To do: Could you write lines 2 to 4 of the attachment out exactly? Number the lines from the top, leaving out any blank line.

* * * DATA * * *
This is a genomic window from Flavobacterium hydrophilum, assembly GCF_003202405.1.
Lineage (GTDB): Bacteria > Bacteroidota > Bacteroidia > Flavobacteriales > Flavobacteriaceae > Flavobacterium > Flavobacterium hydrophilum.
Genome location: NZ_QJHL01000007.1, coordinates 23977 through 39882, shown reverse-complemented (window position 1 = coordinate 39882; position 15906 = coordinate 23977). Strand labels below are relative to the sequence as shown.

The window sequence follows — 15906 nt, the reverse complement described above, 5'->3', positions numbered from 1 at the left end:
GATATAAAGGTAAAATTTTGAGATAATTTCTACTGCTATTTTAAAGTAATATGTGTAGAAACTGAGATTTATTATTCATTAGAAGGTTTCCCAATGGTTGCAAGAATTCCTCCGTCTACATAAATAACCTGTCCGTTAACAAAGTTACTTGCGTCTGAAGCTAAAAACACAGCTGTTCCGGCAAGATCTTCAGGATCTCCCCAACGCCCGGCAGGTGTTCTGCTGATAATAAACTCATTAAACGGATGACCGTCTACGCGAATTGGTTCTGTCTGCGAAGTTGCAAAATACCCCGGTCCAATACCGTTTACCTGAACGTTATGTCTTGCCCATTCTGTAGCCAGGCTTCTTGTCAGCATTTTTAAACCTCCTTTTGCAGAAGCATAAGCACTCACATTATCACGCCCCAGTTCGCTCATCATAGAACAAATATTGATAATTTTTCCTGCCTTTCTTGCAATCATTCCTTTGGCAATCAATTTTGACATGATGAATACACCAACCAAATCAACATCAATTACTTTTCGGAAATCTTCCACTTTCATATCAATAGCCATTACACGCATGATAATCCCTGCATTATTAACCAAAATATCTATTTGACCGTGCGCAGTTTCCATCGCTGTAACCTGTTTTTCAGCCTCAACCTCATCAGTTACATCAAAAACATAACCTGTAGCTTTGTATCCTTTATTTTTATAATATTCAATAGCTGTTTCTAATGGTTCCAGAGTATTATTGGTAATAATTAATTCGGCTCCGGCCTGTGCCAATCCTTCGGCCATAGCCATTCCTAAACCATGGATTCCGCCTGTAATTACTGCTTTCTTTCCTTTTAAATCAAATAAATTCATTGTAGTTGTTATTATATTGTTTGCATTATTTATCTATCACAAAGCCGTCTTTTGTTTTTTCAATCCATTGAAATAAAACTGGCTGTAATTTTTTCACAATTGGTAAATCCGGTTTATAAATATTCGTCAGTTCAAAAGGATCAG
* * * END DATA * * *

Lineage (GTDB): Bacteria > Bacteroidota > Bacteroidia > Flavobacteriales > Flavobacteriaceae > Flavobacterium > Flavobacterium hydrophilum.
Genome location: NZ_QJHL01000007.1, coordinates 23977 through 39882, shown reverse-complemented (window position 1 = coordinate 39882; position 15906 = coordinate 23977). Strand labels below are relative to the sequence as shown.

The window sequence follows — 15906 nt, the reverse complement described above, 5'->3', positions numbered from 1 at the left end: